Uncommon Sense

November 18, 2019

Ah, It Is Called Promiscuous Teleology

Filed under: Philosophy,Reason,Science — Steve Ruis @ 9:44 am
Tags: ,

I ran across this very interesting blog post by George Hargrave (Promiscuous Teleology: Mislead By Our Evolutionary Past). Here are a number of excerpts:

“Humans, in particular children, frequently view and interpret the world in terms of purpose. They attribute something’s existence to its role or telos rather than its causal necessity. If you were to ask a child, ‘Why do mountains exist?’ they are more likely to respond, ‘so that animals have something to climb,’ than they are to with a more careful response that considers how they were actually formed. This cognitive bias — where humans use heuristics in an attempt to award a purpose or role to everything — is called ‘promiscuous teleology’.”

“The purpose-seeking psyche of humans is an evolutionary by-product of an historical struggle for survival that generously rewarded teleological rationalisations.”

“The perils of this cognitive tendency extend to religion also where its prominence has contributed to the propagation of beliefs in the supernatural. Even today only 47% of Americans believe Darwin’s theory of evolution to be true, with the other half opting for a belief in creationism and a transcendent deity.”

“Purposes are something reinforced by evolution and seemingly created by evolution.”

Scientists, actually natural philosophers, were not immune to this fallacy. Aristotelian physics, for example, claimed the four elements (earth, air, fire and water) were striving to reach their natural place in the universe. A rock fell not because of the forces of gravity but because it strived to reach its natural place. This is why I refer to Aristotle as a natural philosopher, rather than a scientist. Philosophers start with thoughts, add more thoughts, and conclude in thoughts with an occasional sprinkling in of evidence. Sciences, by contrast, have thoughts but immediately try to link those thoughts to observable behaviors that can tell the scientist whether their thoughts are any good as a description of nature. Scientists have a full-time arbiter of their ideas (nature) whereas philosophers have only their thoughts. (This is why philosophers are professional disagree-ers. To agree with their colleagues would leave them with nothing to say.)

So, purposes are something reinforced by evolution and seemingly created by evolution. I can hear apologist heads exploding all the way from here.


  1. The last sentence by Hargrave says it all: “Reality is not responsive to your whims or wishes — don’t be misled by your evolutionary past.”
    The first humans with their purpose driven brains created the supernatural in an attempt to explain what they didn’t and couldn’t know. Humanity has been saddled with this delusion forever since. There never was a supernatural realm, so all the mental machinations about religions, Gods, sin, resurrection, eternal souls, et al, is a waste of time and energy. If nonbelievers desire to put an end to this delusion the crazies must be confronted with their insanity. GROG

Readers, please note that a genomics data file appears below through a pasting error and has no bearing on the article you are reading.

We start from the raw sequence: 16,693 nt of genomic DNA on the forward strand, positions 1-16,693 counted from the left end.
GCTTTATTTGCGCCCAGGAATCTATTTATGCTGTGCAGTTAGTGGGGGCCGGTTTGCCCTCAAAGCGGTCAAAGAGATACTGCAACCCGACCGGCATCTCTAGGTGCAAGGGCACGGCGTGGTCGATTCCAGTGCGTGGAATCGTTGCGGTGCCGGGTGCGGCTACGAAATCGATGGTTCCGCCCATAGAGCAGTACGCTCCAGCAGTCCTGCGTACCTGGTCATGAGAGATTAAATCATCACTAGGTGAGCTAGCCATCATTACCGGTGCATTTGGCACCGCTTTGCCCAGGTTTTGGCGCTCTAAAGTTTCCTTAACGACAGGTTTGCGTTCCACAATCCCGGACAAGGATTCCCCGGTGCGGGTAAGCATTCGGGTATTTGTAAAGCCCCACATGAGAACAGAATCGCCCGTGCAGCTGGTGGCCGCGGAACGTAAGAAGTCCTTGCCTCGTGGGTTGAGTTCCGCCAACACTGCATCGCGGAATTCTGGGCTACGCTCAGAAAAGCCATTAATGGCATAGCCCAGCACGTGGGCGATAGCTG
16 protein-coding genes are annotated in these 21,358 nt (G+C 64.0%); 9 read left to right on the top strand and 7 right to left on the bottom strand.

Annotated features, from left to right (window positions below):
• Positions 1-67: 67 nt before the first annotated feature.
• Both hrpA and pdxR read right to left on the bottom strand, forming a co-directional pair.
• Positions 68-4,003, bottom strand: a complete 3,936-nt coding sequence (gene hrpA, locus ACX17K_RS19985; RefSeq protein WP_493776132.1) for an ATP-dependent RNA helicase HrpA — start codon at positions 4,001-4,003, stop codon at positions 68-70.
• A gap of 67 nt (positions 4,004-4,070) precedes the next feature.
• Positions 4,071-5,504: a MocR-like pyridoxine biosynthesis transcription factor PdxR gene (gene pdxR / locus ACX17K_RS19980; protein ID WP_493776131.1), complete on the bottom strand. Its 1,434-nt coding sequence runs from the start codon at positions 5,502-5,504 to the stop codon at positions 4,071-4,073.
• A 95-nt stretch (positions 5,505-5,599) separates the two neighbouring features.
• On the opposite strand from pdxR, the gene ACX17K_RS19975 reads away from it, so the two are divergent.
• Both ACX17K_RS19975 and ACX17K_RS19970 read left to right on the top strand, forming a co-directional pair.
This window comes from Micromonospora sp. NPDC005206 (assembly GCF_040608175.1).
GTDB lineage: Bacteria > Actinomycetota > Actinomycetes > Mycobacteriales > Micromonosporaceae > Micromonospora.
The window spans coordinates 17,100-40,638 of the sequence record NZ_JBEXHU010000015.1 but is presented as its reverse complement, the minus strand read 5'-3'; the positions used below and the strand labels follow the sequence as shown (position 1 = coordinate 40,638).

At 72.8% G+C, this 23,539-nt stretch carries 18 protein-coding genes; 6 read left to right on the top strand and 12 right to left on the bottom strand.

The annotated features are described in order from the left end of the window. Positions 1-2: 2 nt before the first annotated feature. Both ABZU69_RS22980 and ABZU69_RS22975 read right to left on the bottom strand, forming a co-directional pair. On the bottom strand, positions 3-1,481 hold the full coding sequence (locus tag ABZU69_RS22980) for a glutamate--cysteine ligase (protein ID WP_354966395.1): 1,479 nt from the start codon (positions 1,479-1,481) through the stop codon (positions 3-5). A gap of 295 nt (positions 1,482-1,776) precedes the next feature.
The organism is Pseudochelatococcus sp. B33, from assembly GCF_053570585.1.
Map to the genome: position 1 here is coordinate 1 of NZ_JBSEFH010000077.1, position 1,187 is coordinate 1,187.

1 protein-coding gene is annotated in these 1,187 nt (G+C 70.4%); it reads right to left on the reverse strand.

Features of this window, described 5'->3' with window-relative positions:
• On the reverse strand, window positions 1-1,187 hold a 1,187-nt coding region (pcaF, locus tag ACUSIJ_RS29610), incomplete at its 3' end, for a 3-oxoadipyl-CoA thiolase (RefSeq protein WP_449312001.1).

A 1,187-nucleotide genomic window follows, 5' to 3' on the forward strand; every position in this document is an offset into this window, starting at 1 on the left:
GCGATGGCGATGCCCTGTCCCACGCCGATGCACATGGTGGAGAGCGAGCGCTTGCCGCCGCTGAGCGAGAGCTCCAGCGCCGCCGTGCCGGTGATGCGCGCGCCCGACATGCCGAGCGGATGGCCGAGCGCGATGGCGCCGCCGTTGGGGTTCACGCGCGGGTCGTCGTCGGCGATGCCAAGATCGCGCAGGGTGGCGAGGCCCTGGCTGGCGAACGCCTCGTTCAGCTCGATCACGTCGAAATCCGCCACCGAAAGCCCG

Liked by 1 person

    Comment by grogalot — November 18, 2019 @ 11:56 am | Reply

    • You see the light. I see the light. Why are so many others … not?

      On Mon, Nov 18, 2019 at 11:56 AM Class Warfare Blog wrote:


      Liked by 2 people

      Comment by Steve Ruis — November 18, 2019 @ 12:51 pm | Reply

  2. Worst damn thing we humans ever did, invent gods and then organized religions. Yes, confront the crazies with their insanity! There are so many of them here in central Louisiana and my age and health are against me, but I do what I can any who. I have not been afraid of death in many long decades and dying don’t bother me either.
    I see most religions like the banking system. They actually are the same thing. Sin/repentance; debt/repayment. Difference? What difference?


    Comment by Walter Kronkat — November 18, 2019 @ 9:34 pm | Reply

  3. It’s really not complicated.


    Comment by john zande — November 19, 2019 @ 11:00 am | Reply

    • That is the shameful thing about it. I became an educator (aka teacher) because I thought that education would help people make rational decisions about the future. Sounds nice, but My idea was a failure. People are making decisions less rationally than a few decades past. This would be fine if our “hearts” or “guts’ made good decisions and weren’t influences by propaganda so easily.

      I still believe education is a “good thing” but it is not a panacea or a cure for poverty, or a automatic route to a thinking polity. We have much work to do and many, many people trying to distract us with shiny lights.


      Comment by Steve Ruis — November 19, 2019 @ 11:28 am | Reply

      • It’s not education. Well, it is when you start talking homeschooling. It’s the net. It can be wonderful, but it can also be the most destructive tool ever invented by man.


        Comment by john zande — November 19, 2019 @ 11:30 am | Reply

        • It is fascinating that gossip was invented as a social control mechanism and it worked by shaming people into better behavior. Then along came the Internet which allows us to gossip anonymously and … out the window goes this evolutionarily crafted social control mechanism. It’s like driving on the superhighway and reaching down and tearing out your brakes and throwing them out a window. What do we need those for?!

          On Tue, Nov 19, 2019 at 11:30 AM Class Warfare Blog wrote:


          Liked by 1 person

          Comment by Steve Ruis — November 19, 2019 @ 11:33 am | Reply

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